This Small Change to How You Write Task Lists will Increase Your Productivity
Maybe I’m talking to myself in a world of knowledgeable, skilled goal-setters or maybe you have the same issue I do. Either way, I hope you glean something from this itty-bitty rambling article.
I was looking over my BuJo spread for the day when I realized a fatal flaw in my plans of productivity and success. Nine (Yes, an entire nine!) tasks began with, “Work on…”. Work on business. Work on poetry collection. Work on setting up gigs. Work on school work. Work on…
The problem with this is the utter and complete lack of direction and specifics involved in a task that only has one parameter: are to work on it.
Obviously, I’m going to work on it. But what am I going to do with it? When am I going to be done with it? What actually satisfies these tasks so that I can feel complete and move on to the next?
I threw together a little mental checklist for tomorrow’s spread, and for all those following, in order to keep myself out of the tricky land of the undefined. This could be of help to you as well with any or all of your goal-setting endeavors.
- What area of my life does this task fall under?
- What is this task exactly?
- What is the end goal in qualitative form?
- What is the end goal in quantitative form?
- What is my deadline for this specific task?
Example of a task following these steps:
Create two mockups of cover designs for my upcoming stationary line by 11 pm tonight.
Unclear, useless task that will either be ignored or done improperly:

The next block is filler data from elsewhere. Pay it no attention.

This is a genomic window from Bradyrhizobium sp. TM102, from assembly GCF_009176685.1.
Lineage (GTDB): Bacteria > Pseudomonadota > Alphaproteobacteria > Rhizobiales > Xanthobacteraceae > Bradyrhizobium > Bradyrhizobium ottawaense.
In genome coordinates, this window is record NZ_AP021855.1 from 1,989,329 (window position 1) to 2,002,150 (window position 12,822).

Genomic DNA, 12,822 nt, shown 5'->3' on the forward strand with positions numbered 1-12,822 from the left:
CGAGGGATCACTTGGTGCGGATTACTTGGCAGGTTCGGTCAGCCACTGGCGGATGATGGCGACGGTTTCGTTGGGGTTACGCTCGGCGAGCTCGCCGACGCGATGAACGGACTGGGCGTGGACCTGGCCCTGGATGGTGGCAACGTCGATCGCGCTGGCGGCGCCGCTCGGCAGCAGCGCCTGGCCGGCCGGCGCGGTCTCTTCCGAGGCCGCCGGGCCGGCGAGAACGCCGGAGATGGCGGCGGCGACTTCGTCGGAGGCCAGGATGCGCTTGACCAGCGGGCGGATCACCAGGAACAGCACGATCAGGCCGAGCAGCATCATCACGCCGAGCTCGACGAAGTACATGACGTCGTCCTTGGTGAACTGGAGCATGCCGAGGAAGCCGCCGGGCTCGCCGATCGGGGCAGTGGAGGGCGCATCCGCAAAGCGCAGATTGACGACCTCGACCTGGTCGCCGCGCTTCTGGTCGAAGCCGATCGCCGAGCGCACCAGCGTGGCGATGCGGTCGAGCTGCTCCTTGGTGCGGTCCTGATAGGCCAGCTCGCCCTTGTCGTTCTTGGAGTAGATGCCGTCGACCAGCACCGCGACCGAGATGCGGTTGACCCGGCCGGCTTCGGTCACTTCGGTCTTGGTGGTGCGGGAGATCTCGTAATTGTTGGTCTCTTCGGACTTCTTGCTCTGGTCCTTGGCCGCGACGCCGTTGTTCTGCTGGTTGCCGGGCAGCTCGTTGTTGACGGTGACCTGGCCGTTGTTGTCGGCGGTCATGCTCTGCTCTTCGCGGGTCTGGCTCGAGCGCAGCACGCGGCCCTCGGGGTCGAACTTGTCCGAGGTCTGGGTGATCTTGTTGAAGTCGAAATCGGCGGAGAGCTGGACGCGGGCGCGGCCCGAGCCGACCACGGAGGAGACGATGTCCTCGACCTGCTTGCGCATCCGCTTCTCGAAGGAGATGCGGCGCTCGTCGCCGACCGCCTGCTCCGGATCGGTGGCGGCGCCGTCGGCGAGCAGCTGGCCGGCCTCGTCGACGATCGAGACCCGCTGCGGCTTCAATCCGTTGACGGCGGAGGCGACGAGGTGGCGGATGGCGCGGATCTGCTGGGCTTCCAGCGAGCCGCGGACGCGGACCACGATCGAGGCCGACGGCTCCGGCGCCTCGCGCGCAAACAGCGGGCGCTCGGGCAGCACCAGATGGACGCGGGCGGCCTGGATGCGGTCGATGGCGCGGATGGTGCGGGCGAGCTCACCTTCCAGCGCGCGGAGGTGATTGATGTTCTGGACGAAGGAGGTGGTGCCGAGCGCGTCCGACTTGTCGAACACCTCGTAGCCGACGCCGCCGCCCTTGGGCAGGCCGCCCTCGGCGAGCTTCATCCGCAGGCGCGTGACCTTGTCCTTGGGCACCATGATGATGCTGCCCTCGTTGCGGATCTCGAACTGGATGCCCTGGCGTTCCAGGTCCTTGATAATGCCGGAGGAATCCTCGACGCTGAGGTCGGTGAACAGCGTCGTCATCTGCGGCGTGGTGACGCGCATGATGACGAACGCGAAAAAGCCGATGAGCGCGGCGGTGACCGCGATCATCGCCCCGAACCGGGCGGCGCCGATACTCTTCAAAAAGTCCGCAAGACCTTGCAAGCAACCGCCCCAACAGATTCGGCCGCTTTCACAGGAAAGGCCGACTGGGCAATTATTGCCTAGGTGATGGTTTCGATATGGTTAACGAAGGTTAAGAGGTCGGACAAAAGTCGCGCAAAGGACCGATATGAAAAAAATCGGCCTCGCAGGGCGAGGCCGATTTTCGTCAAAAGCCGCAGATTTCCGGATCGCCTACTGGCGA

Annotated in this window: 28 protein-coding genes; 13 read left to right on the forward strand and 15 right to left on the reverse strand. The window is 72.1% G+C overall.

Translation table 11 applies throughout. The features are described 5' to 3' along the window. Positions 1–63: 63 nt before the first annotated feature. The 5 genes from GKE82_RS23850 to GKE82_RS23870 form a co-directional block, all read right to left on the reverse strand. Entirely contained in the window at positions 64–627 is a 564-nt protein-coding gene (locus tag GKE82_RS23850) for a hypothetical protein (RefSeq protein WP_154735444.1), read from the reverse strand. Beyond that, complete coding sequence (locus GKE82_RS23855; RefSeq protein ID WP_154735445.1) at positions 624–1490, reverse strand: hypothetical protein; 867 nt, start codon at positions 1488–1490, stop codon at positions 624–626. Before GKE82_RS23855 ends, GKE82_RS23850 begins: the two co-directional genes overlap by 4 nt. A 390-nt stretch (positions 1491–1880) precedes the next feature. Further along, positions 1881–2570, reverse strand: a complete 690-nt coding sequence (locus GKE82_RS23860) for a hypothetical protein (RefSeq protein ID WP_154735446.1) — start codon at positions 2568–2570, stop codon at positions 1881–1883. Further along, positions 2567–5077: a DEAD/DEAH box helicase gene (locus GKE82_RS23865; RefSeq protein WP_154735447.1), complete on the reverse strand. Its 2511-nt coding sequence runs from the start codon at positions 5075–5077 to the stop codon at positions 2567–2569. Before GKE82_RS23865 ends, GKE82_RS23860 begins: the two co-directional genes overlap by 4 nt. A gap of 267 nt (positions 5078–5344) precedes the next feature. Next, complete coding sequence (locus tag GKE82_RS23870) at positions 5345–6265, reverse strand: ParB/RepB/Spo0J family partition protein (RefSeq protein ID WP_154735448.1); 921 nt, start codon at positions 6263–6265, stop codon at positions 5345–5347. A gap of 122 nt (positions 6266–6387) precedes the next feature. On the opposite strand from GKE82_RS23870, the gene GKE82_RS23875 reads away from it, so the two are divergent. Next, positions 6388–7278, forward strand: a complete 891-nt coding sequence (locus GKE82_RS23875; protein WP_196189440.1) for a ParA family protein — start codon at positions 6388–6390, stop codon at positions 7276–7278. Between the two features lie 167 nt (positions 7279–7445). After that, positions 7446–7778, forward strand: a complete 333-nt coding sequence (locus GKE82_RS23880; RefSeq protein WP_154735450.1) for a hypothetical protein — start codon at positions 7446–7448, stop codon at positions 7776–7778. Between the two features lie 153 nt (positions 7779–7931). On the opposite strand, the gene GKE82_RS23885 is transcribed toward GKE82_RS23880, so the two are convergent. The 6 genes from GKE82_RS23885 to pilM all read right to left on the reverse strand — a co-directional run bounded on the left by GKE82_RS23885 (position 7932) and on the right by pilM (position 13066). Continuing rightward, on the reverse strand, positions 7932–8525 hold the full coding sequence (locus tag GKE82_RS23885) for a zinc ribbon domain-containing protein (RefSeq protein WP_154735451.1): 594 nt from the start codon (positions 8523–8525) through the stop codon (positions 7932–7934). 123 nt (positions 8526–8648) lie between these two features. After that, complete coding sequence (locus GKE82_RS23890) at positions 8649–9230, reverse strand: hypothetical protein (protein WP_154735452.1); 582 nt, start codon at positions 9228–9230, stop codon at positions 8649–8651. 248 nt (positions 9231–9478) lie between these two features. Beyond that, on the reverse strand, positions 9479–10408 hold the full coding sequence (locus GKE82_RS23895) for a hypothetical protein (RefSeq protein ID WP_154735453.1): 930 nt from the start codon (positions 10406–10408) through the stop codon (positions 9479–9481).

Work on the new planner.
It might seem like quite a bit to think through just for a simple task, however, asking yourself these questions as you are putting the task to paper takes only seconds and will result in you actually following through with your task in the way you originally intended. By analyzing your tasks for the day you are being sure to set yourself realistic and measurable goals.
For someone who runs their day and keeps their life on track through task sheets and planners, it can be a tad bit overwhelming facing the dreaded mile-long to-do list that has no focused criteria. I know that there are plenty of other folks out there who are just as task-oriented who would benefit from focusing their tasks in order to amp up their productivity throughout the day.
By following these five questions I will be sure to only place goals in my Bullet Journal that are reasonably achievable and well-defined. The hopes are that this will help to cut back on to-do list guilt and actually increase my productivity in the long-haul.